The tropopause Region in an Changing Atmosphere (TPChange)
The Collabroative Reserach Centre TPChange (speaker: Univ. Prof. Peter Hoor) adresses the adequate representation of UTLS processes and the feedbacks in climate models which are essential to understand for projections of climate change. Therefore field measurements, laboratory studies, theoretical approaches, and multiscale numerical modelling are combined. Based on an improved understanding of relevant processes at different scales, the Collaborative Research Center will develop parameterisations to improve state-of-the-art climate models. The main goal of TPChange is to specify the impact of UTLS processes on composition, dynamics and ultimately on future climate and climate variability.
The consortium of the DFG funded TRR 301
Research of the UTLS group in a nutshell
*UTLS = Upper Troposphere/Lower Stratosphere
The central research topics of the group of Peter Hoor are related to transport and mixing processes affecting the tropopause region or the extratropical upper troposphere / lower stratosphere (ExUTLS, see e.g. Gettelman et al., 2011).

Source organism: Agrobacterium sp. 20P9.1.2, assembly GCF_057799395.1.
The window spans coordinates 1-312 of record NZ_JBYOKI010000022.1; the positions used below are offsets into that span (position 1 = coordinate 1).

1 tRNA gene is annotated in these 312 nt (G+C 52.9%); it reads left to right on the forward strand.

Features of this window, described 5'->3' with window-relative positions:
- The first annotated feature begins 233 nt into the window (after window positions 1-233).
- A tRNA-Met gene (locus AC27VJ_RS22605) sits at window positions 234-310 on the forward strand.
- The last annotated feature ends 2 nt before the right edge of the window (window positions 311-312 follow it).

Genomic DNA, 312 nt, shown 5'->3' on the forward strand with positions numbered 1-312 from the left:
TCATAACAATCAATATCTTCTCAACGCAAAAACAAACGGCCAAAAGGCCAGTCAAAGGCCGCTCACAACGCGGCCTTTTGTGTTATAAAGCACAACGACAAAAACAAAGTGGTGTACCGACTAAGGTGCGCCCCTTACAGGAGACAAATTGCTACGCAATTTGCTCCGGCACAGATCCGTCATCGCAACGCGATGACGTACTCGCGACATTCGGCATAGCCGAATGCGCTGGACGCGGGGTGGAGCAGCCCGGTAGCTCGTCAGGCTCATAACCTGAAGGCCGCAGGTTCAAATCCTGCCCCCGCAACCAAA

Changes of the distributions of trace gases, like water vapor, ozone and ozone depleting substances, and thin cirrus clouds in the upper troposphere and lower stratosphere (UTLS) strongly impact radiative forcing of the Earth's climate and surface temperatures (Solomon et al., 2010), and are of key importance for understanding climate change (Hegglin and Shepherd, 2009; Riese et al., 2012). Transport and mixing in the extratropical upper troposphere / lower stratosphere (ExUTLS) play a key role for the quantitative understanding of the distribution of these radiatively active species (Riese et al., 2010). The formation of the extratropical transition layer (ExTL) around the tropopause, which exhibits chemical characteristics of both the stratosphere and the troposphere (Hoor et. al, 2002, 2004; Pan et al., 2004), is a direct consequence of the underlying frequent small scale mixing processes.
The AG Hoor combines airborne measurements of trace gases with Lagrangian analysis tools and meteorological analysis and reanalysis data as well as Earth system models to
1) investigate processes at the tropopause leading to cross tropopause exchange
2) to identify transport regimes and quantify time scales of transport in the UTLS region
3) identify transport pathways in the troposphere